Bear, Michigan, US
|Usual Difficulty||II-III (for normal flows)|
|Avg. Gradient||66 fpm|
|Max Gradient||66 fpm|
|JORDAN RIVER NEAR EAST JORDAN, MI|
|usgs-04127800||175 - 1000 cfs||II-III||01h00m||~ 201 cfs (running)|
|Likely low, possibly boatable. (Ref.gauge must be confirmed with visual inspection.) Reference gauge (Jordan River, 18 mi. Southwest) has 68 sq.mi. drainage. Bear is about 73 sq.mi. so should be fairly similar flow. Correlations are not assured|
Location: Downtown Petoskey.
Shuttle Length: 1.3 miles. (See details in "Directions" Tab.)
Character: Boulderbed and short-ledge gradient within often human-modified banks (quarry rock and metal plate).
More information can be found at: http://www.northernmichiganpaddlingclub.com/ including
posted observations of the Sheridan bridge gauge.
Put-in is approximately 657' elevation.
Take-out is approximately 581' elevation (Lake Michigan mean level).
Thus total elevation change is approximately 76'.
Removal (early 1990's) of a series of dams in town allowed a fine bit of gradient to be revealed. The city acted quickly to establish a park with walking trails in the area formerly inundated by the dams. The stream has been confined by cement walls and large rock rubble (at least in places, to stabilize the banks), as it cascades across shallow ledges on it's way to Little Traverse Bay.
Be aware that this area is very popular for fishing as well, so your boating may be contested.
PUT IN at the Sheridan Street bridge. On US-31, Sheridan Street is at the traffic light between K-Mart and Dairy Queen. There is a parking area for the Bear River Valley Recreation Area on the downstream side of the bridge on river left. There is a path near the river all the way to Lake Michigan. It is an easy walk if you don't have a shuttle.
TAKE OUT is either at the pond above the Lamprey Dam (Lake Street) or at the harbor on Lake Michigan, depending on whether or not you want to run the lamprey dam, the steel channel and the fishermen. There is usually ample parking.
Checking the visual gauge at Lake Street also puts you where you need to be for the car shuttle, and also gives you an idea of how many fishermen there are. Most fishermen are good about pulling up their lines, but there are some who may refuse and leave their lines in the water.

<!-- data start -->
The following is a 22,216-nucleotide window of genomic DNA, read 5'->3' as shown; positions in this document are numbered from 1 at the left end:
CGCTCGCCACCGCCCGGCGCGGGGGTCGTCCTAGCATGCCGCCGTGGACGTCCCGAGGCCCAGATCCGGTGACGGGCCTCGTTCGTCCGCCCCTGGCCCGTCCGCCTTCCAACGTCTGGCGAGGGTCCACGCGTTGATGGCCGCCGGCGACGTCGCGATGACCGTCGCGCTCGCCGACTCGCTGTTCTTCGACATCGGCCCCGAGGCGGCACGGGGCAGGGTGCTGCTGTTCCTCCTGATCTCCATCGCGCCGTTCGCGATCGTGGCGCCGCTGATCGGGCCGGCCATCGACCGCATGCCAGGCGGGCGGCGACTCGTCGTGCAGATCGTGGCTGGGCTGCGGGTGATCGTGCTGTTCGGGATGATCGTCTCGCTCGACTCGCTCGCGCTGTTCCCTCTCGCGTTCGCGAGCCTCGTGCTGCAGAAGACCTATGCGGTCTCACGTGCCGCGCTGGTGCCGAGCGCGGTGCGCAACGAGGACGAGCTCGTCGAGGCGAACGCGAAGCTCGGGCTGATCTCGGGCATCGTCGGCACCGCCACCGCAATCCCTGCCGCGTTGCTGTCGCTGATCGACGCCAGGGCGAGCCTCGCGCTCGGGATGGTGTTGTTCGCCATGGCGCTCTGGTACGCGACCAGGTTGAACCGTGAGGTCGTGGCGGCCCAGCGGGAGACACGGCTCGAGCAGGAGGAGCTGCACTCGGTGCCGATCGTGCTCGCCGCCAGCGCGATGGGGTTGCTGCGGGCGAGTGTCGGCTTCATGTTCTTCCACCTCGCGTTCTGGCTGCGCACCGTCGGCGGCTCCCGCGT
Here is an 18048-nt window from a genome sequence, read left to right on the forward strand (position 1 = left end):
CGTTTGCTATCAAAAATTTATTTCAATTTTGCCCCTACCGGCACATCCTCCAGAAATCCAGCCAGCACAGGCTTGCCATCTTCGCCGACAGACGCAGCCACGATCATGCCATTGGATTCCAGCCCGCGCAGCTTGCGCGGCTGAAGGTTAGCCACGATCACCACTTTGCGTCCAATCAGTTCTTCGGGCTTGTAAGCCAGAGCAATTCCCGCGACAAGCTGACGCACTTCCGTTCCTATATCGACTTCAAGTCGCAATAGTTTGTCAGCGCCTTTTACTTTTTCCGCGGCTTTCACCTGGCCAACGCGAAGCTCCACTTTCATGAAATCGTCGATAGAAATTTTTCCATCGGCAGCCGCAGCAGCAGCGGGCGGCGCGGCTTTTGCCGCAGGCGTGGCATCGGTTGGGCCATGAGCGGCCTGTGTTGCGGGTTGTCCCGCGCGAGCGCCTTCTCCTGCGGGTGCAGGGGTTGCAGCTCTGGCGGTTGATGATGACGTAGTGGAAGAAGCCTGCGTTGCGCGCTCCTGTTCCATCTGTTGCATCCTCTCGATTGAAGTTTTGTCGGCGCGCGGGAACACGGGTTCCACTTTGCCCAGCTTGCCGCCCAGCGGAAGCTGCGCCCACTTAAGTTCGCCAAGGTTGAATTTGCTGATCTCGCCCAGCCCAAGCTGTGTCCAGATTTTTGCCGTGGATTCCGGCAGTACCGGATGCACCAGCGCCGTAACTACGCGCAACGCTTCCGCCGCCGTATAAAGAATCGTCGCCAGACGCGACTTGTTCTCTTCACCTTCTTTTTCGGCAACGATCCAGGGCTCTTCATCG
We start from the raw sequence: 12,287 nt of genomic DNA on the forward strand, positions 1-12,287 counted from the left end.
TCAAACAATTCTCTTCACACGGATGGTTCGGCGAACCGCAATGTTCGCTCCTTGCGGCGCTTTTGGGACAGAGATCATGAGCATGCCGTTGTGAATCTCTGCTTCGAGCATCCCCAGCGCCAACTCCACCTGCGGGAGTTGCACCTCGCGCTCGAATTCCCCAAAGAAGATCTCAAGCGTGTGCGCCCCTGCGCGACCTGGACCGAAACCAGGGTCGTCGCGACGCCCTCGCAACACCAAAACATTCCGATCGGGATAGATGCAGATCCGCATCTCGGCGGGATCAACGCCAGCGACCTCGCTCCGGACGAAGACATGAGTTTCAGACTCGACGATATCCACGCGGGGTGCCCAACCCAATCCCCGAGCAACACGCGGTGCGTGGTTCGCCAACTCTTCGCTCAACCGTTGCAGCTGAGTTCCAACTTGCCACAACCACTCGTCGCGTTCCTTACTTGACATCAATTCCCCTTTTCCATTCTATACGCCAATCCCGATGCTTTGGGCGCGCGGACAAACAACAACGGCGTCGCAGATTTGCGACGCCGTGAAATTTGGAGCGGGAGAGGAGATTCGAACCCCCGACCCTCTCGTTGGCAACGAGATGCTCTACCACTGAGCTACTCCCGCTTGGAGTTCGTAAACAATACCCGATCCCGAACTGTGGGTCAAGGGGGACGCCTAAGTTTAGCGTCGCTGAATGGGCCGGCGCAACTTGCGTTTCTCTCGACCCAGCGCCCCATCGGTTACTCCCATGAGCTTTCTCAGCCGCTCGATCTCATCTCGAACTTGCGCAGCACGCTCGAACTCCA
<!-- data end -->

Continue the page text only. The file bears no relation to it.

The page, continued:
Generally, the river is a fast bubbling ride down a rip-rap channel with few eddies or play spots. This is, by far, the best white water in the Lower Peninsula of Michigan, (which isn't saying much.) The main drawbacks are scraping bottom in all but high water levels and fishermen at the bottom. Due to the rip-rap nature of the river bottom, swims on this river can be hazardous; a non-boater was nearly killed by foot entrapment. If you end up out of your boat at the top of the run, you might have a long bumpy ride before you can get out of the river.
Starting at Sheridan Street culverts and proceeding to Bridge Street bridge the river is flat with views of industrial plants. The water starts to move fast right under the Bridge Street bridge.
The white water starts with a nice wave train until the first sharp right turn. The outside of the turn occasionally has debris and strainers, so most boaters try to run to the inside (right) of the turn. Then the river flattens out over bumpy rip-rap and flows under a foot bridge. Less than 100 yards past the footbridge is "The Old Dam."
The Old Dam is the toughest feature on the river (Class III drop). The best line is 1/3 over from river left with your boat pointing river right. This will take you over the tongue of water and usually you will blow through the small hole at the bottom.
There is a strong, but small eddy on river left that can pull you back into the hole, and there is a definite piton danger on river right. However, river right pour over can be run sideways, which puts you into a great position to side surf the hole.
Another 50 yards or so down from the Old Dam are a couple of good standing waves that develop at high water.
There is a nice big eddy on river right that is a good place to stop and regroup. From here to the Lamprey Dam is shallow rock bottom. In the short stretch between the large US 31 bridge and the Lamprey Dam is a pond of slow water. This is a good place to get out and scout the Lamprey Dam and remaining short run to the lake that flows through a steel seawalled channel.
The Lamprey Dam is a straight forward drop that can be run anywhere. A favorite line is driving river right to catch the large eddy on river right just below the Lamprey Dam. Beneath the center of Lake Street bridge there is a slight side surfing hole that can bobble some people after their drop off the Dam. The remaining steel channel to the lake is a straight forward flush at higher levels, and can be an adequate play spot at lower water levels if you're in a small enough boat.
(Our thanks to Andrew Geffert for the description of this reach.)
Check out a fine helmet-cam documentary of the run.